Concert review: Punk Goes Pop Tour with The Queers, The Leftovers and TA-80

Well, I broke the “cardinal rule” of concert going and dared to wear my Queers shirt at the September 25, 2009 “Punk Goes Pop” concert. TA-80, The Leftovers and the Queers rocked the Orpheum in Ybor City Friday night and proved that perhaps it isn’t so terrible for punk to go pop….occasionally.

With mohawks, leather-clad fans and converse hi-tops abound, the ambiance was set for a loud and proud night. I hadn’t seen the Queers perform in at least 5 years, although I will tell you that it was in the one, short year of my life that I lived in South Florida, in which I fell in love with their music. It was a kind of homecoming feeling, and I knew Joe Queer wouldn’t let me down.

The last time I watched them was in Eugene, Oregon at the WOW Hall, a venue much like the Orpheum but without the bar view of the stage. Still, The Queers were great at picking places that were simple and intimate, so as to really connect with the audience.

TA-80 opened with an incredibly punkish vibe. Their first song was less than a minute long, but the female bass player’s vocals were strong and powerful. The singer and keyboard player put on a space-like helmet adorned with a Mohawk on top and just started going crazy on the stage. TA-80’s energy was great, and they fell into the ideals of the quintessential punk rock show – loud, blaring, and leaving your ears ringing after only one song.

With two guitars, the bass, keyboard and drummer, this 5 piece kicked off the evening with deep and droning bass lines and succinct, punctuated guitar riffs that had the tattooed crowd slowly moving towards the stage to nod their heads in approval. The stage interaction was great between the band members and TA-80 was a worthy opener for the Leftovers and of course, for The Queers.

Next, the Leftovers took the stage. The Orpheum had just filled in and the beer was flowing. It was a good crowd and the four members of the Leftovers dominated the stage with their energy. After going to enough punk-rock or pop-punk shows, it’s important to walk in with no expectations for the openers, because you just never know, and in the case of the Leftovers, I was blown away.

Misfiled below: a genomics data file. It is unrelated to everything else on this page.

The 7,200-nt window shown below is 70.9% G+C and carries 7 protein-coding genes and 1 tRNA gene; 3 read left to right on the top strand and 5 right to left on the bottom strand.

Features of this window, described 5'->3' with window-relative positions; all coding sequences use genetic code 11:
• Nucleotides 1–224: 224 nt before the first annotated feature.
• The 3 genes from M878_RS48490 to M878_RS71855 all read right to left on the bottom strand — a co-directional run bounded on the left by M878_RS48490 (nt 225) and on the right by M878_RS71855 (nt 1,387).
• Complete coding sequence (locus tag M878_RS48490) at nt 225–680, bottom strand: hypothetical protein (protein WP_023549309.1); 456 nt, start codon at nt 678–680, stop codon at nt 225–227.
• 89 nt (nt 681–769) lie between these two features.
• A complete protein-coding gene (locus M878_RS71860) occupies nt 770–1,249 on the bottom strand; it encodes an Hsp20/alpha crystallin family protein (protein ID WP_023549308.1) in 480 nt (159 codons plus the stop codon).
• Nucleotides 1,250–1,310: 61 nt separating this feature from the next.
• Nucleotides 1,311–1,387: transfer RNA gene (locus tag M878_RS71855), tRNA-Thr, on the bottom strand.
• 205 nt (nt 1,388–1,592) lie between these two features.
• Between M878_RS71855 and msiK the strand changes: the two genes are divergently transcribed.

Not only did the dueling guitars, bass, and drums connect to make some outrageously fun songs, but the band is made up of the kind of eye candy that made me remember why I married a musician. It was difficult not to swoon…or stare and drool.

The Leftovers put the rock, in “punk rock” and added their own signature sounds to each and every note. The fast drum beats, pulsating bass lines, pronounced guitar solos and overall talent rocked the audience and left them wanting more. There were many fans who immediately hit the merchandise table after the set to grab some CDs and a sticker or two.

After front man, Kurt, told a great story about the new guitarist, Matt leaving his internship as a paleontologist to go on tour, he announced “Dinosaurs are dead but rock ‘n’ roll still lives!” What else is there to say to describe how hilariously cool The Leftovers are, both in stage presence and musically?

Finally, we reached the moment where The Queers took the stage. This ensemble was slightly unfamiliar to me.  A new female bass player was added and the drummer, Adam, from The Leftovers took the stage behind Joe Queer. A mosh pit broke out almost instantly, and despite some new faces on stage, they played like the very Queers I remembered.

Although I ran into a skeptic in between sets, feeling as though there was no indication that Joe Queer was even there and that perhaps the Queers just wouldn’t be what he wanted, Joe Queer took the stage and captivated the audience in mere seconds. The area in front of the stage filled, the crowd response was a positive one and everyone, on stage and off, was moving around and having a blast.

Joe Queer said they were only playing “Pop” songs so as to go along with the tour theme, but “We don’t quite know what the f*** we’re doing.” Even with the new additions they still had the same old Queers sound, especially when they played such awesome classics as “Noodlebrain,”  “F*** The World,” and “Sheena is a Punk Rocker.”

True to form, and the idea of punk going pop, The Queers set was short but sweet and left the crowd fulfilled and satisfied. The early night at the Orpheum, ending at only 10:30 left the fans, and the bands ready to party in Ybor City. I mingled with the band members here and there and left remembering why I fell in love with Punk as a teen, and followed it no matter where it decided to go, whether it was going pop, or not!

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